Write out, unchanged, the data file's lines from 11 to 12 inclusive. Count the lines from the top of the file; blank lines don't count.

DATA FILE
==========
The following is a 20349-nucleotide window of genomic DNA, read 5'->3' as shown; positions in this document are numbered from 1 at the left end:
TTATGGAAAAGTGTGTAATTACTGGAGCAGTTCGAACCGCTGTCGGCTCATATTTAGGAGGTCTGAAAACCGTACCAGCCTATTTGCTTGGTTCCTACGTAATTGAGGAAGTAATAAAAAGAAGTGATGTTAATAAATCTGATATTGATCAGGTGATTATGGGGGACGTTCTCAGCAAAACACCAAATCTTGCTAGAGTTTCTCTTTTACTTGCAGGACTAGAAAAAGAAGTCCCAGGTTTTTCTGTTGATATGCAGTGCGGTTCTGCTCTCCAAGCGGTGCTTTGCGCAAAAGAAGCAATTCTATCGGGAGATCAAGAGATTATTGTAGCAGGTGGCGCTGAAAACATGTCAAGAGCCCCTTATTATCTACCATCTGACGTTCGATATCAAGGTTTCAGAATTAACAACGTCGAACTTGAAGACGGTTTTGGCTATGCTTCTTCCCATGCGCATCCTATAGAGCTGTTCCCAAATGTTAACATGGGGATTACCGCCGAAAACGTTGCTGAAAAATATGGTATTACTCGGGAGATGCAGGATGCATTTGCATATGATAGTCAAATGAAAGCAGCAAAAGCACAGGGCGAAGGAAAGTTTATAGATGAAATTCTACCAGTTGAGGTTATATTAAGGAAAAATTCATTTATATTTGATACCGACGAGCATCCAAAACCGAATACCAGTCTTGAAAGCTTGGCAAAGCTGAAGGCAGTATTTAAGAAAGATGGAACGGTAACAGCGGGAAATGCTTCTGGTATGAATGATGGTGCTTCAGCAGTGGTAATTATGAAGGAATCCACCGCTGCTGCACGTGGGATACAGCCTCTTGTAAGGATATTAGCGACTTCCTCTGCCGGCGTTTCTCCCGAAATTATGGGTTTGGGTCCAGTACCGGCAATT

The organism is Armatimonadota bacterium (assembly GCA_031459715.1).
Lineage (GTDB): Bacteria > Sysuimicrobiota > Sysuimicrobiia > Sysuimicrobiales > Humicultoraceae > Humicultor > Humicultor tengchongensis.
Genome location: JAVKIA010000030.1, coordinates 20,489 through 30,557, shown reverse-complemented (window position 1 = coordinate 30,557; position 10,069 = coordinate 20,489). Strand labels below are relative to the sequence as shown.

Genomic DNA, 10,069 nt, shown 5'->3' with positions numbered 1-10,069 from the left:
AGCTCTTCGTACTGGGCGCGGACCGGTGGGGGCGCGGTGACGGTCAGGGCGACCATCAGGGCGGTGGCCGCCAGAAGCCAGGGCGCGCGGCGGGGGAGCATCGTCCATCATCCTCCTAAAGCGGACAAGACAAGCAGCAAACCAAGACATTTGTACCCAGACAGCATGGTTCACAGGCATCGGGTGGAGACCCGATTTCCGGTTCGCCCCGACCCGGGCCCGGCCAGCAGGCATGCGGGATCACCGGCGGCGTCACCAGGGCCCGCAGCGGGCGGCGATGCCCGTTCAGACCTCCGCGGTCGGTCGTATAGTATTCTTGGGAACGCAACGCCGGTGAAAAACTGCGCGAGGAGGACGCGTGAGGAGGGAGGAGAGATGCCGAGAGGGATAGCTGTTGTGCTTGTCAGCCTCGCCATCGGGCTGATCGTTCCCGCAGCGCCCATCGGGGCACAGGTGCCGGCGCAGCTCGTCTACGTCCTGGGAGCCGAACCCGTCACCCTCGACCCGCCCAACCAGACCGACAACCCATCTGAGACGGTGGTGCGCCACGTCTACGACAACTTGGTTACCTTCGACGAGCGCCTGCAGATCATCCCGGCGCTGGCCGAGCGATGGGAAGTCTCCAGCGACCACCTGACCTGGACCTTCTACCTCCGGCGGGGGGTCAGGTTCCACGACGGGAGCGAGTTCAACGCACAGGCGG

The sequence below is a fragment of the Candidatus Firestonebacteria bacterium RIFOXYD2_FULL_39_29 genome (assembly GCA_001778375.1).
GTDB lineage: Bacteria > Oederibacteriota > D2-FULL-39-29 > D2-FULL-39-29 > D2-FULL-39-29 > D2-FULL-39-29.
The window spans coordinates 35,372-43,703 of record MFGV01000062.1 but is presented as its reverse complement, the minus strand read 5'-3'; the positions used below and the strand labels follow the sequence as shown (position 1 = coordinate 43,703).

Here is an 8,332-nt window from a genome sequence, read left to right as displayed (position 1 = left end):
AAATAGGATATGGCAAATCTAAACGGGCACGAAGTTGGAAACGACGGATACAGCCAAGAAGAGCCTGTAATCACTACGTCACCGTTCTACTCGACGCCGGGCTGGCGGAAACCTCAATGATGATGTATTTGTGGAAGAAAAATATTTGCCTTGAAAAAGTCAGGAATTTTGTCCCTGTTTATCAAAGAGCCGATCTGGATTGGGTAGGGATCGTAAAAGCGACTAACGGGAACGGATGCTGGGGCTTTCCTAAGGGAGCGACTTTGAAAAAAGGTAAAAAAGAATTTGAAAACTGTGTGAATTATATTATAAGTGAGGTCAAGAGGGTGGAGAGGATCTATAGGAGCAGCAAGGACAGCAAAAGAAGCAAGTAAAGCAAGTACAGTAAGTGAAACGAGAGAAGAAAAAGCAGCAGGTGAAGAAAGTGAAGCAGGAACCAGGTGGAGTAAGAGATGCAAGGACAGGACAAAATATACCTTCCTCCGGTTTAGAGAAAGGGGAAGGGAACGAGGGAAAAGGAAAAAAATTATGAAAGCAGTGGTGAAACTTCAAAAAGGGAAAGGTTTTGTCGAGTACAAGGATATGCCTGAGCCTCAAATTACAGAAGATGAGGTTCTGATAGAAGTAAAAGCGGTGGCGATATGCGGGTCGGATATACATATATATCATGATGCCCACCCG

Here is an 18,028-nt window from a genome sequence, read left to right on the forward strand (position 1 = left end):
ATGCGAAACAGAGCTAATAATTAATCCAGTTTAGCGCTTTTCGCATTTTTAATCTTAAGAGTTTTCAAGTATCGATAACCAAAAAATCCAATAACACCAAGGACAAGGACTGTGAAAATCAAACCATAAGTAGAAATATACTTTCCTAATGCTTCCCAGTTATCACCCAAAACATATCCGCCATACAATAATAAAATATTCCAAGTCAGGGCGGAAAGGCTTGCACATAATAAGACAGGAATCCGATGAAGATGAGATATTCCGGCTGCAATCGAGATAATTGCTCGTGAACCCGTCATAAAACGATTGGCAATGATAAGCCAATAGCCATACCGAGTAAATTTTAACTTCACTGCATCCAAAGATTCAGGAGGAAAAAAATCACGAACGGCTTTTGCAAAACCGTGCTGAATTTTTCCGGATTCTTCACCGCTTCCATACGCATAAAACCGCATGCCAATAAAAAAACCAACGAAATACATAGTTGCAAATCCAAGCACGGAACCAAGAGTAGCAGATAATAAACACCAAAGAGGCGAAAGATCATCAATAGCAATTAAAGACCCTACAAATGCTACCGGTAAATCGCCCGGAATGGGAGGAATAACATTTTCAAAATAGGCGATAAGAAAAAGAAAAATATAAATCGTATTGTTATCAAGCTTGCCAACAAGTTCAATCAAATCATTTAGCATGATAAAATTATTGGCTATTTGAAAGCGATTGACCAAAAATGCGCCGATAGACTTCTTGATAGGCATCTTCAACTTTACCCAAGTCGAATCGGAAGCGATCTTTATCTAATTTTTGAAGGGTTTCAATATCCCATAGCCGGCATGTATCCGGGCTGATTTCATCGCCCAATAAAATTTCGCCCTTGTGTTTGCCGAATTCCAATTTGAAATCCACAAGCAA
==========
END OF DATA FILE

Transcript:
Here is an 8,332-nt window from a genome sequence, read left to right as displayed (position 1 = left end):
AAATAGGATATGGCAAATCTAAACGGGCACGAAGTTGGAAACGACGGATACAGCCAAGAAGAGCCTGTAATCACTACGTCACCGTTCTACTCGACGCCGGGCTGGCGGAAACCTCAATGATGATGTATTTGTGGAAGAAAAATATTTGCCTTGAAAAAGTCAGGAATTTTGTCCCTGTTTATCAAAGAGCCGATCTGGATTGGGTAGGGATCGTAAAAGCGACTAACGGGAACGGATGCTGGGGCTTTCCTAAGGGAGCGACTTTGAAAAAAGGTAAAAAAGAATTTGAAAACTGTGTGAATTATATTATAAGTGAGGTCAAGAGGGTGGAGAGGATCTATAGGAGCAGCAAGGACAGCAAAAGAAGCAAGTAAAGCAAGTACAGTAAGTGAAACGAGAGAAGAAAAAGCAGCAGGTGAAGAAAGTGAAGCAGGAACCAGGTGGAGTAAGAGATGCAAGGACAGGACAAAATATACCTTCCTCCGGTTTAGAGAAAGGGGAAGGGAACGAGGGAAAAGGAAAAAAATTATGAAAGCAGTGGTGAAACTTCAAAAAGGGAAAGGTTTTGTCGAGTACAAGGATATGCCTGAGCCTCAAATTACAGAAGATGAGGTTCTGATAGAAGTAAAAGCGGTGGCGATATGCGGGTCGGATATACATATATATCATGATGCCCACCCG